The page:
Officials apologise for Caritas death
Role of staff is to save lives - outside as well as inside hospitals, says authority chief
Hospital Authority chiefs offered a public apology yesterday for the failure to rescue a dying heart attack patient on the doorstep of the Caritas Medical Centre on Saturday, which sparked a public outcry.
Authority chief executive Shane Solomon said hospital staff should remember that their core role was to save lives, outside as well as inside hospitals, and no rigid guideline should come before that.
Authority chairman Anthony Wu Ting-yuk offered his 'deepest apology' for the anxiety and discomfort caused to Hong Kong people.
And Secretary for Food and Health York Chow Yat-ngok said the hospital's handling of the matter had fallen short of public expectations.
Their comments came as a slap in the face to Caritas Medical Centre's chief executive Ma Hok-cheung, who on Sunday said the receptionist who asked the dying man's son to call an ambulance - instead of calling the hospital's accident and emergency department - had rightly complied with hospital guidelines.
Dr Ma made a U-turn yesterday, saying that what the receptionist had done was 'inadequate' to help the heart patient.
'I apologise to the patient's family and the public,' he said.
The receptionist, a young woman, is on sick leave and undergoing counselling.
The authority yesterday also announced a new mechanism for all public hospitals on how to respond to emergencies near their premises.
In Saturday's incident, a 56-year-old man suffering a heart attack collapsed outside the hospital building.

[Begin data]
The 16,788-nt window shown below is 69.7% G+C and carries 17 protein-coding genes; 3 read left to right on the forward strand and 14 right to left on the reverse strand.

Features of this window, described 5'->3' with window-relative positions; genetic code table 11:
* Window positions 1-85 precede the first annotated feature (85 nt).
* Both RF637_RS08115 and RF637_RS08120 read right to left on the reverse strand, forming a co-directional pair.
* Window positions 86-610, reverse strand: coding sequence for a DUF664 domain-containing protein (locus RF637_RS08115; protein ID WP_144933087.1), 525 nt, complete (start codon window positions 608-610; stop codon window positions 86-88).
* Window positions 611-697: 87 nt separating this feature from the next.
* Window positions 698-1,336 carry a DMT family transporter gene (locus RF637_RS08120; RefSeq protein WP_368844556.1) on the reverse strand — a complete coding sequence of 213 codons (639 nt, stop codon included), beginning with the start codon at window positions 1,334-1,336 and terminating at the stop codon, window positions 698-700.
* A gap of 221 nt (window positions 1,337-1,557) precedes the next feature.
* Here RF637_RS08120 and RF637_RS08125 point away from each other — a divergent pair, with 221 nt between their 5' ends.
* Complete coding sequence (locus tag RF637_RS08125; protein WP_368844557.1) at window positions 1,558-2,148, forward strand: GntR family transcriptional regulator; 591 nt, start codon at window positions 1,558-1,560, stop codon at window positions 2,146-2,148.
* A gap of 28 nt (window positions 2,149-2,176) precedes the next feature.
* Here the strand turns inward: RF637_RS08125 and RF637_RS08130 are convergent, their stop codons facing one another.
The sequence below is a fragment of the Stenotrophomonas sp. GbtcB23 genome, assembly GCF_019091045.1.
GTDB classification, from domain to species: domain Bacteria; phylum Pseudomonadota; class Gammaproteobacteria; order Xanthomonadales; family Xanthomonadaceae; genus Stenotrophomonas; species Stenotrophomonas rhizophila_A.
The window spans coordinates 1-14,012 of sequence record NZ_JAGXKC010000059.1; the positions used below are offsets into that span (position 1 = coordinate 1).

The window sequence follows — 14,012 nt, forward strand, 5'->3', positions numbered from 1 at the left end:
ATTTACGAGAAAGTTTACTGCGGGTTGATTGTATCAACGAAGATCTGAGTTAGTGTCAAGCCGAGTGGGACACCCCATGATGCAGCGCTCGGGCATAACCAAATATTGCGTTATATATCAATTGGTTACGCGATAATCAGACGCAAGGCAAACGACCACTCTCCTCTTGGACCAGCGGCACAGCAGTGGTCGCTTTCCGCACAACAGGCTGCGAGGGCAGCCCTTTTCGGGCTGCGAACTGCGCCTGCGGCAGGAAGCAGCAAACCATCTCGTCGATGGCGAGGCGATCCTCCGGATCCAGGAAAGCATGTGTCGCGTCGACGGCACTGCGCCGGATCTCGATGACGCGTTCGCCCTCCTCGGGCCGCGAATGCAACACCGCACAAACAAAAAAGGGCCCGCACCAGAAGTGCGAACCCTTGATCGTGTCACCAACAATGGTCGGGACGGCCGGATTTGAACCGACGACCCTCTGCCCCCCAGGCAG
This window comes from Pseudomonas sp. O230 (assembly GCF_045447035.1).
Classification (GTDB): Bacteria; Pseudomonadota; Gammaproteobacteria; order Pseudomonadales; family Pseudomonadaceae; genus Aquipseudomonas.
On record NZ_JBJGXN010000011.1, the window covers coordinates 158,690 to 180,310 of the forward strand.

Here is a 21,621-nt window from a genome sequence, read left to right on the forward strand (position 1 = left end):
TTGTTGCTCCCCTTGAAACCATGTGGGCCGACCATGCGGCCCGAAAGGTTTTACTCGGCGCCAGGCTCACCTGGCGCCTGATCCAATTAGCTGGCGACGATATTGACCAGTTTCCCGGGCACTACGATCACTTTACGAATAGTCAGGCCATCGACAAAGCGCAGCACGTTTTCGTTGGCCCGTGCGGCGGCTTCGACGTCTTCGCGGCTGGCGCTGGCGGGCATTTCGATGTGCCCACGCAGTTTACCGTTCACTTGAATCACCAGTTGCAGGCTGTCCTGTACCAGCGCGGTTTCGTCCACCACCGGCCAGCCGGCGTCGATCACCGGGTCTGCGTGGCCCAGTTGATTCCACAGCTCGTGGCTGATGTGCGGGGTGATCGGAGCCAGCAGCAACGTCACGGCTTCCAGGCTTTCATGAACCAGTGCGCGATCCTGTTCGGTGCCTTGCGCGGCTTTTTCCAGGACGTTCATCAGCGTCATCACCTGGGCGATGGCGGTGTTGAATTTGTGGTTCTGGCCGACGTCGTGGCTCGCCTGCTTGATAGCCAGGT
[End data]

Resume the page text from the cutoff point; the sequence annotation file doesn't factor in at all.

The man's son ran to the receptionist for help but she told him to dial 999 for an ambulance.
The patient was taken to the emergency room 26 minutes after arriving at the hospital but he was later certified dead.
The son of the dead man, surnamed Yeung, gave statements to the police yesterday and said he would discuss with his family what to do next. 'I feel a bit better after hearing the apology ... but I still feel very confused.'
Dr Chow expressed his deepest condolences and sympathy to the family.
'The way the Hospital Authority handled the incident really has fallen short of expectations,' he said. 'The frontline staff who first had contact [with the person seeking help], firstly had the responsibility to contact the emergency room or anyone who is in charge of handling urgent cases.
'Secondly, if there is a need to call 999, the staff should dial 999 for the patient.'
Dr Chow also stressed that hospital guidelines could not be comprehensive and it would be a burden for hospital staff if they were required to follow them strictly.
'The guidelines for hospital staff are only there to help handle different situations, but they cannot cover all kinds of situations, especially in the case of a hospital, for anything can happen in a hospital. Requiring hospital staff to strictly follow guidelines would be a burden to them.'
Mr Solomon reminded hospital staff that their job was to save lives.
'Our core value is to save lives - not only the lives of patients inside the hospitals but also in the vicinity of the hospitals.'
He said the authority would consider whether to take action against Caritas staff after receiving an investigation report in about a week.
A government source said ministers who discussed the matter at a meeting yesterday morning considered the hospital's handling of the situation unacceptable.
Asked whether the apology offered yesterday was prompted by high-level intervention from the government, the source said: 'If the line taken by senior management of Caritas Medical Centre on Sunday was well-received, York Chow would not have come out to mend the fences.'
The source said the incident would leave a bad public perception. 'But I think most people understand that it arose from lack of flexibility on the part of frontline staff.'